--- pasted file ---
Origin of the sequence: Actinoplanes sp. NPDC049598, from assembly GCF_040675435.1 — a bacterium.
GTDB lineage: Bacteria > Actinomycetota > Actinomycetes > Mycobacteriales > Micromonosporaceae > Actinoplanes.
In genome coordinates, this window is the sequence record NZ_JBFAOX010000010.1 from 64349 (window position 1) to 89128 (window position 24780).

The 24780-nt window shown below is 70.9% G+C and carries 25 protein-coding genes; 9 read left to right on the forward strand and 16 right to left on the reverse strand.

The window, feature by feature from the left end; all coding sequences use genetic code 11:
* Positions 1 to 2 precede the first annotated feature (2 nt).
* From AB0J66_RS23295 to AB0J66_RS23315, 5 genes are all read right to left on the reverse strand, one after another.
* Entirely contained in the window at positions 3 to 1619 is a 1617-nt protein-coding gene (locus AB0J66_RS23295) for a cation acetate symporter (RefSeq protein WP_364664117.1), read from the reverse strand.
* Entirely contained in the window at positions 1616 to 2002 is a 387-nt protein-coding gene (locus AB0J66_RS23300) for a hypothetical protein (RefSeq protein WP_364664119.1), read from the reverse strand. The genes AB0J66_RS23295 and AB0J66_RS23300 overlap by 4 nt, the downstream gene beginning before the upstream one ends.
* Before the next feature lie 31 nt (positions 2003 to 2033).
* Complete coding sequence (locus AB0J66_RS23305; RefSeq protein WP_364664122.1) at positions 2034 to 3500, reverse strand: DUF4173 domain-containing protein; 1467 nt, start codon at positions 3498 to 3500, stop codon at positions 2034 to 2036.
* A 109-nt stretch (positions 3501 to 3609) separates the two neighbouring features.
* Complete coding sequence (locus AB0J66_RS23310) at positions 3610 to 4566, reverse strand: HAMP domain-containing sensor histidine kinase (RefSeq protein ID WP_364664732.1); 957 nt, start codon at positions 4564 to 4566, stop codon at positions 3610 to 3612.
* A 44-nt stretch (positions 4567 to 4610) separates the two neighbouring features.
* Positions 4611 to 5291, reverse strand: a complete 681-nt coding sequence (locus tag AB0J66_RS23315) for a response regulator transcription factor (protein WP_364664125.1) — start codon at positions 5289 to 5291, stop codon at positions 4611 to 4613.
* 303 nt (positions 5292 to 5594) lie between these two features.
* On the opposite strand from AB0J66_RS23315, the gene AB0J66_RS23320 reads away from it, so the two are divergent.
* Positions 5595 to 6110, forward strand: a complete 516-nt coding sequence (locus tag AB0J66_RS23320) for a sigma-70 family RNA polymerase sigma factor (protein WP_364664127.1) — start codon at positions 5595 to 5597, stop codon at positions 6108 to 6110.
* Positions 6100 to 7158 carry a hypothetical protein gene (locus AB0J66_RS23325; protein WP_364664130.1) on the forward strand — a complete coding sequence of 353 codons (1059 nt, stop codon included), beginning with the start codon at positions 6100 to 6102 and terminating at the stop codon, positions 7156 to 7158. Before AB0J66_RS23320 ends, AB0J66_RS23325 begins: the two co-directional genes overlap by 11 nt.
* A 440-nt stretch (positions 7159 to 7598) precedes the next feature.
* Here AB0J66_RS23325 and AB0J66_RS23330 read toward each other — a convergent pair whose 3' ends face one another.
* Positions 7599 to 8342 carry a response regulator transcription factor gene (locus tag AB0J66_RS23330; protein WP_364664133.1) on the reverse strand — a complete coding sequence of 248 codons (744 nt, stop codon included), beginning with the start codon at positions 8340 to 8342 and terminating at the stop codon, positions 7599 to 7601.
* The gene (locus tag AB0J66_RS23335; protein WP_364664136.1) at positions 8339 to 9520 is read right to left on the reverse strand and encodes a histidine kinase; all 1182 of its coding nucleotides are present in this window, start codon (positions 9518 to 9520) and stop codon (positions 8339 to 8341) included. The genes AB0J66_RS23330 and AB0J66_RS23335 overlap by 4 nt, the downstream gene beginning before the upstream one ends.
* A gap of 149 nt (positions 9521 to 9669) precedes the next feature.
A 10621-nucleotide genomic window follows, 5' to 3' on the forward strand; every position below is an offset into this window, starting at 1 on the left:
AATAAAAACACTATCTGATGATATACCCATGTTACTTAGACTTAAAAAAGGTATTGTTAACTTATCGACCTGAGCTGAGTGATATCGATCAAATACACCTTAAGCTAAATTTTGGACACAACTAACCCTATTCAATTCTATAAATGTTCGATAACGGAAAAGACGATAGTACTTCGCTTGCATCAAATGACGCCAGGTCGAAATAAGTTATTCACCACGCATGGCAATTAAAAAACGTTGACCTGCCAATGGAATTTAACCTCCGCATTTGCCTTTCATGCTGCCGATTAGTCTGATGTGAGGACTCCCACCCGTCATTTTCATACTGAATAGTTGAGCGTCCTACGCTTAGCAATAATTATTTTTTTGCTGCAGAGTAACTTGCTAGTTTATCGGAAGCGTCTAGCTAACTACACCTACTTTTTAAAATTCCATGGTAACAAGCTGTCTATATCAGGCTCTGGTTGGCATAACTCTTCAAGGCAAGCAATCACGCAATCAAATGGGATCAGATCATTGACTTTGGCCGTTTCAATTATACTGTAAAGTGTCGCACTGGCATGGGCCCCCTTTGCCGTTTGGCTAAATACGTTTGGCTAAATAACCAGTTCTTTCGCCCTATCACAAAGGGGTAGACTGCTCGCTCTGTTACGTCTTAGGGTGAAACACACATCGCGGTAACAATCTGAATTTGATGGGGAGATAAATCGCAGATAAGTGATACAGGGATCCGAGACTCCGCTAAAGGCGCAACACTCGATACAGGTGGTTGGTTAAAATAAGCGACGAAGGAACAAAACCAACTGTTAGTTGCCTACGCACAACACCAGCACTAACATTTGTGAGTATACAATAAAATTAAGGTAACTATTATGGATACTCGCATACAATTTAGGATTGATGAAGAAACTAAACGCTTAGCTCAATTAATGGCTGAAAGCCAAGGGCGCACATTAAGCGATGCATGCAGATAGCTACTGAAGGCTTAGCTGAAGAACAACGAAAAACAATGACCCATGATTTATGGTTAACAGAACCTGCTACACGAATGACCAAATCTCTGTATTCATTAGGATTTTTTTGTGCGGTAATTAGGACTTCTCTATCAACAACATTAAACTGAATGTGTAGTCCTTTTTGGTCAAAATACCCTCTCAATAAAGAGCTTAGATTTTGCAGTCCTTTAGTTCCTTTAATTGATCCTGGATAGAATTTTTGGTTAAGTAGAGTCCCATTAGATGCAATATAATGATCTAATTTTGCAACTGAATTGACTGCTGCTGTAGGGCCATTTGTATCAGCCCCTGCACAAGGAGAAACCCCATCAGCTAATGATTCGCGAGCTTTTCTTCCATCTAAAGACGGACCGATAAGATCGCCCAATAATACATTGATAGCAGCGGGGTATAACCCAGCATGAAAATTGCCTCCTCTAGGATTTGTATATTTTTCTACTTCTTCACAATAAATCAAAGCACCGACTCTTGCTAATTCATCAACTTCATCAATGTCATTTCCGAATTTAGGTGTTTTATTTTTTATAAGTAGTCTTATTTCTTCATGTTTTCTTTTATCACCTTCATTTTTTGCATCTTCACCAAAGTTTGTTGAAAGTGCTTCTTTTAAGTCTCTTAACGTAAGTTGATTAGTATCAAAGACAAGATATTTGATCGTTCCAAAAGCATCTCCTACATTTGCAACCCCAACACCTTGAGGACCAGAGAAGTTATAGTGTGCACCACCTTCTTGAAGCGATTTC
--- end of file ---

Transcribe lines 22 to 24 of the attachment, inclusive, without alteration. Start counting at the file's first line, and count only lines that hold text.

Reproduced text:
* Positions 7599 to 8342 carry a response regulator transcription factor gene (locus tag AB0J66_RS23330; protein WP_364664133.1) on the reverse strand — a complete coding sequence of 248 codons (744 nt, stop codon included), beginning with the start codon at positions 8340 to 8342 and terminating at the stop codon, positions 7599 to 7601.
* The gene (locus tag AB0J66_RS23335; protein WP_364664136.1) at positions 8339 to 9520 is read right to left on the reverse strand and encodes a histidine kinase; all 1182 of its coding nucleotides are present in this window, start codon (positions 9518 to 9520) and stop codon (positions 8339 to 8341) included. The genes AB0J66_RS23330 and AB0J66_RS23335 overlap by 4 nt, the downstream gene beginning before the upstream one ends.
* A gap of 149 nt (positions 9521 to 9669) precedes the next feature.